The four categories are drawn from 44 different land use codes used by the Co-ordination of Information on the Environment (Corine) project initiated by the European Commission in 1985. The data has been produced with the help of Dr Alasdair Rae from the University of Sheffield.
Whilst B&NES has above the UK average of farmland (81%) compared to the UK average (57%), it is the small percentage of natural or semi-natural land (heathland, natural grassland etc.) that remains in B&NES at just 5% compared to 35% nationally. Natural land is important for providing eco-system support/habitat (e.g. hosting the biodiversity necessary to enable pollination) that enables crops to grow on farmland.
This shortage of natural land underlines the case for not building on the Green Belt in our area. Natural land and the scope for recreating more is too precious if we are to have any reasonable prospect of food security in the future and for supporting the continuing existence of healthy and diverse wildlife. Leaving wild areas for nature to flourish in our gardens is one small way we can help to reduce the deficit.
The BBC web page containing the data is at: www.bbc.co.uk/news/uk-41901294.
HELAA: SEG makes case to B&NES that our Green Belt is not appropriate for development
B&NES Council is carrying out a Housing and Economic Land Availability Assessment (HELAA) review and SEG submitted its response to the B&NES report on 9th November 2017. HELAA is required in order to identify and assess land that could be considered for allocation in the Local Plan (previously known as the Core Strategy Review) that will cover the period 2016-2036. The primary purpose of the Local Plan 2016-2036 is to identify and allocate sites to meet the housing and economic development requirements established by the West of England Joint Spatial Plan (JSP).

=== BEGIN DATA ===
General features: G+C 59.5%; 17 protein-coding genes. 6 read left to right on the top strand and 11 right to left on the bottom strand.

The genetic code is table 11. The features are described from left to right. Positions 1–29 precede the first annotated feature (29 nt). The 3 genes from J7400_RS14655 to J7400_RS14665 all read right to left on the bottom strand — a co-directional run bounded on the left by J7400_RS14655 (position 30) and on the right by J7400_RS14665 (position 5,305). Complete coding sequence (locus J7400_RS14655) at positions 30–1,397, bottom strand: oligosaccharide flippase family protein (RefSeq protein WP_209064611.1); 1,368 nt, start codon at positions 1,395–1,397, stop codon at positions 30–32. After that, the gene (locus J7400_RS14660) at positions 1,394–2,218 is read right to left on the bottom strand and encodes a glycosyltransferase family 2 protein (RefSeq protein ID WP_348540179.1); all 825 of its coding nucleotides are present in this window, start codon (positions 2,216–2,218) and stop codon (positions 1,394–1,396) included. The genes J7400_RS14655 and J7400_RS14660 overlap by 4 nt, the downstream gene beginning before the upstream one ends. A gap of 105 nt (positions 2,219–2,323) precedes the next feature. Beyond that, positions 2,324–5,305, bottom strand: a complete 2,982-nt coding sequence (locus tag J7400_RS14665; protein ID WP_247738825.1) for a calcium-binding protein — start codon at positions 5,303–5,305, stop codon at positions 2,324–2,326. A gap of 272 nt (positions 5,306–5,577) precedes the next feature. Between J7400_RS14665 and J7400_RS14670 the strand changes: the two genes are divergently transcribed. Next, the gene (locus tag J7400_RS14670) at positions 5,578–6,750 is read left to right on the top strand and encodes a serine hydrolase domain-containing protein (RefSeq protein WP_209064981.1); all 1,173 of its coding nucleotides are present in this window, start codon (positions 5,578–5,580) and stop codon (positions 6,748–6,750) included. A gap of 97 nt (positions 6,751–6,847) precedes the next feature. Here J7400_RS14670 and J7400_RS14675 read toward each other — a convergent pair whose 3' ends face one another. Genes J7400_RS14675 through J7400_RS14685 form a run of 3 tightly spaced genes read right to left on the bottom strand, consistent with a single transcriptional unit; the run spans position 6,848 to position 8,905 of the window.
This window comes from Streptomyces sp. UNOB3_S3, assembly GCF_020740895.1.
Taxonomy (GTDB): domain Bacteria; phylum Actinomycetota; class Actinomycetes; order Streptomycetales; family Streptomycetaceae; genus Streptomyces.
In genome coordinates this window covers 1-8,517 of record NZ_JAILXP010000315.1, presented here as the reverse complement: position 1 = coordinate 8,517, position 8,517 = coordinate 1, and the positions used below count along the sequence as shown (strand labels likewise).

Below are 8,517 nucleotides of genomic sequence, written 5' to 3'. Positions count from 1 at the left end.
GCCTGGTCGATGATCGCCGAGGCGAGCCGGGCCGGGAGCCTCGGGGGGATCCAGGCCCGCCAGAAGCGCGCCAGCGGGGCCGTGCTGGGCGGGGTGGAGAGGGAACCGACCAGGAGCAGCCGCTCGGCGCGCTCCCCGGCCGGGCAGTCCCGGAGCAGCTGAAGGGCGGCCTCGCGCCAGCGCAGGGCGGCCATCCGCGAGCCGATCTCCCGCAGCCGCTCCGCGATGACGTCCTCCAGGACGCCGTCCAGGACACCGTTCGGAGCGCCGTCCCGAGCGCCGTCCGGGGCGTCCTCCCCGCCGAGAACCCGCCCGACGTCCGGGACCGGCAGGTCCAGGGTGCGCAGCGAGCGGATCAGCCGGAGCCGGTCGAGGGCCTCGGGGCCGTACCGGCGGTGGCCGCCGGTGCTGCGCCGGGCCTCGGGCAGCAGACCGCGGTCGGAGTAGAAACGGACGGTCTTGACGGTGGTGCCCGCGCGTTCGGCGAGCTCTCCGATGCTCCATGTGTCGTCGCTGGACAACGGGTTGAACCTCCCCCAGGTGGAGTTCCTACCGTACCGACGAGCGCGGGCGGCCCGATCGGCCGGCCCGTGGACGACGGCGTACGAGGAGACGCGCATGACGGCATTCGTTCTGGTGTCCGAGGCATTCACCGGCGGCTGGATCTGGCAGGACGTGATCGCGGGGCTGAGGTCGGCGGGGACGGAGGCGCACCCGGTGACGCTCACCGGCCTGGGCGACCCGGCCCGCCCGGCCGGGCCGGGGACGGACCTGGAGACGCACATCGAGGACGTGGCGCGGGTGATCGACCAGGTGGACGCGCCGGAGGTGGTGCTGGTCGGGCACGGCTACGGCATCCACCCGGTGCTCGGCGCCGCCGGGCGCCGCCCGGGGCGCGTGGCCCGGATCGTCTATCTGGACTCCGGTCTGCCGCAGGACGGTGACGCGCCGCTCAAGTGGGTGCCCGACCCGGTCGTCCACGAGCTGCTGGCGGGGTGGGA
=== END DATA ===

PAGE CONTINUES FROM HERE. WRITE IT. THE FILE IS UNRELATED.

The council undertook a call for sites (CFS) between January and March 2017 requesting land to be identified and submitted to the council for assessment through the HELAA process. Anyone could submit land for consideration, but part of the assessment relates to the availability of the land and therefore land normally needs to be owned by someone who is willing to develop it or to sell the land to a third party who is willing to do so. Apart from availability, it was stated that the assessment would consider both the suitability and the achievability of land.
As SEG predicted, developers have identified Green Belt land on the south and west side of Saltford that they would like to build on. SEG and the Parish Council have responded accordingly, SEG on 9th November, and both responses were strongly against such development for a range of planning and sustainable development reasons including traffic congestion, new developments should be close to the sources of employment to reduce the need to travel for commuting and that it is unsustainable to build on the Green Belt which would be contrary also to national planning policy (known as NPPF).
Furthermore at the public meeting held at Saltford Golf Club on 1 December 2016 the Leader of B&NES Council, Tim Warren, said that the "current B&NES administration had no intention to allow housing development on Saltford's Green Belt in the Joint Spatial Plan".